To address school capacity issues, Arlington Public Schools is planning to build a number of new schools, including a new 600-seat “choice” elementary school on the site of the existing Kenmore Middle School/Carlin Springs Elementary School campus.
The Citizens’ Association says the new school, slated to be built by 2017, would bring the total number of students attending schools in the Glencarlyn neighborhood to 2,600, including at Kenmore, Carlin Springs and nearby Campbell Elementary School. That, the association says, presents major traffic, parking and open space issues that will degrade the quality of life for residents.
The association is asking for the County Board’s help after not getting a satisfactory response from the School Board.
“We have tried to raise our concerns with the School Board, but our community was not consulted during the planning process, despite our requests that it do so, nor has it been responsive to our questions and concerns,” Glencarlyn Citizens’ Association President Peter Olivere wrote in a letter to the County Board (after the jump). “We need your help.”
Olivere told reporters that Glencarlyn residents do not want to be portrayed as having a “Not-In-My-Backyard” attitude.
“Please, we very much do not want to be categorized as NIMBY; we only want a process which fully addresses the community concerns before a final decision is made, which is the ‘Arlington Way,’” he wrote.
As previously reported, Arlington Public Schools is facing a significant capacity crunch. The school system is expected to reach capacity at the elementary school level by next fall. The new choice school in Glencarlyn is one of five proposed new capacity-generating construction projects throughout the county.
The full letter from the Glencarlyn Citizens’ Association, after the jump.
June 25, 2012
Members of the Board:
The Glencarlyn Citizens’ Association is requesting the assistance of the County Board in addressing significant neighborhood concerns related to the proposed construction of a new choice school in our community. Although the members of the Glencarlyn community generally support the School Board’s efforts to address the capacity needs of the school system, there is strong, broad-based opposition to adding a fourth school within a small geographical area. We have tried to raise our concerns with the School Board, but our community was not consulted during the planning process, despite our requests that it do so, nor has it been responsive to our questions and concerns. We need your help.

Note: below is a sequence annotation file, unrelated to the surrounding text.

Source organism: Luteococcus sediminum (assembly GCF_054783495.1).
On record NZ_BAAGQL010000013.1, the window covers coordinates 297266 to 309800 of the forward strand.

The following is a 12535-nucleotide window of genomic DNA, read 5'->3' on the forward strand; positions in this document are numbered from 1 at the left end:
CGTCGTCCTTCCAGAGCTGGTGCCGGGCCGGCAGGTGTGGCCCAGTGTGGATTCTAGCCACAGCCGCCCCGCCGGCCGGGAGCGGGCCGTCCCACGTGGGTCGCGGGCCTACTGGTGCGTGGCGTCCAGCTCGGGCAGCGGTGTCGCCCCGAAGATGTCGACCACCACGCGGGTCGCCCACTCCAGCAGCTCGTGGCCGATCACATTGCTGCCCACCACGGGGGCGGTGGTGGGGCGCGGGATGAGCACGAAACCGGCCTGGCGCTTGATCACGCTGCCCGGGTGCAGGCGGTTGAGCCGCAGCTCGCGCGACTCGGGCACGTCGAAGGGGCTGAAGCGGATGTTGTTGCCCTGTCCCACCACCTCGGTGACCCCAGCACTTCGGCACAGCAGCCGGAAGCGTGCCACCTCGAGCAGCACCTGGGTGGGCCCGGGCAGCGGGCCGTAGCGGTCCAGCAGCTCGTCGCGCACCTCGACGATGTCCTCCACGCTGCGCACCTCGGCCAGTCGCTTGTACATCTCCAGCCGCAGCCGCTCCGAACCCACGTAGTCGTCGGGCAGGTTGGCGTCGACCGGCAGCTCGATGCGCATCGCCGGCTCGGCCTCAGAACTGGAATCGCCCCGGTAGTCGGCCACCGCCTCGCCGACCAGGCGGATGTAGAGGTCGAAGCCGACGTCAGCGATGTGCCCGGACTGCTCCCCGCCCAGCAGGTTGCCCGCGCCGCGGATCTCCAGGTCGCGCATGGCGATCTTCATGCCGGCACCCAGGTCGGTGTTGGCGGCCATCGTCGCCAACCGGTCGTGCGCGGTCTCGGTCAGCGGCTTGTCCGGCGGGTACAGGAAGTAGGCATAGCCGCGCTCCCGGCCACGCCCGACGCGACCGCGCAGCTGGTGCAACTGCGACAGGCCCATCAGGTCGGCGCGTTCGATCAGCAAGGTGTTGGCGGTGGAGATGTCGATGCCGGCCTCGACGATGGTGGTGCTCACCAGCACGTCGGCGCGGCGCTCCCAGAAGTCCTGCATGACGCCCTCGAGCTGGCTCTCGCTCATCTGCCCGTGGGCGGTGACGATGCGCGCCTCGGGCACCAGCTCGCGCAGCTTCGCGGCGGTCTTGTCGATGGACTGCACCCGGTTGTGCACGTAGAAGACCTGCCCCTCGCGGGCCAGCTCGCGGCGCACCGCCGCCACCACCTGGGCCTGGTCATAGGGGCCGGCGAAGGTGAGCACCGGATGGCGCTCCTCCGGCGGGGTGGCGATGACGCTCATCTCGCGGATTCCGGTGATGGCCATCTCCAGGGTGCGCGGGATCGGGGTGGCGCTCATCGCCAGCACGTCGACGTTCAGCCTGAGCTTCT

As you are aware, the Glencarlyn community is already the site of three Arlington schools: Kenmore Middle School; Carlin Springs Elementary School; and Campbell Elementary School. The School Board’s proposed Capital Improvement Plan (CIP) includes a total of $46.4 million for the construction of a new choice elementary school at the Kenmore/Carlin Springs location, $4.5 million to come from the November 2012 bond referendum and $41.9 million from 2014 bonds. The addition of that new school will bring the number of students to over 2150 on that site. When Campbell, just one third mile away, is included the total will be 2600, which is 750 more than the high schools. Because three of the schools will be choice schools, they will create a substantially higher level of traffic, particularly during the morning rush hour, than would neighborhood schools.
The four schools are all primarily served by a short segment of Carlin Springs Road, which already operates at well over capacity. In fact, traffic conditions are currently so bad they frequently back up from Arlington Boulevard to Columbia Pike and occasionally disrupt morning programs at the schools with late arrivals. Operating a fourth school in that same small area will compound existing traffic conditions and create new safety issues for many students who walk to school along a busy road on narrow sidewalks next to the roadway.
Parking will be an immense challenge both during and after the schools’ regular operating hours. Demand for parking spaces for recreational use of the athletic fields and afterschool programs, including the Kenmore theaters, often results in use of adjacent residential streets. With the loss of overflow parking on the Kenmore site and more afterschool events to accommodate, there may be a doubling of the demand for parking on neighborhood streets. As one of the oldest communities in Arlington, most Glencarlyn streets are very narrow and many don’t have sidewalks, since they predate county ordinances governing street width and emergency vehicle access. Imposing 2 additional parking demands on neighborhood streets creates new safety concerns and degrades qualify of life for local residents.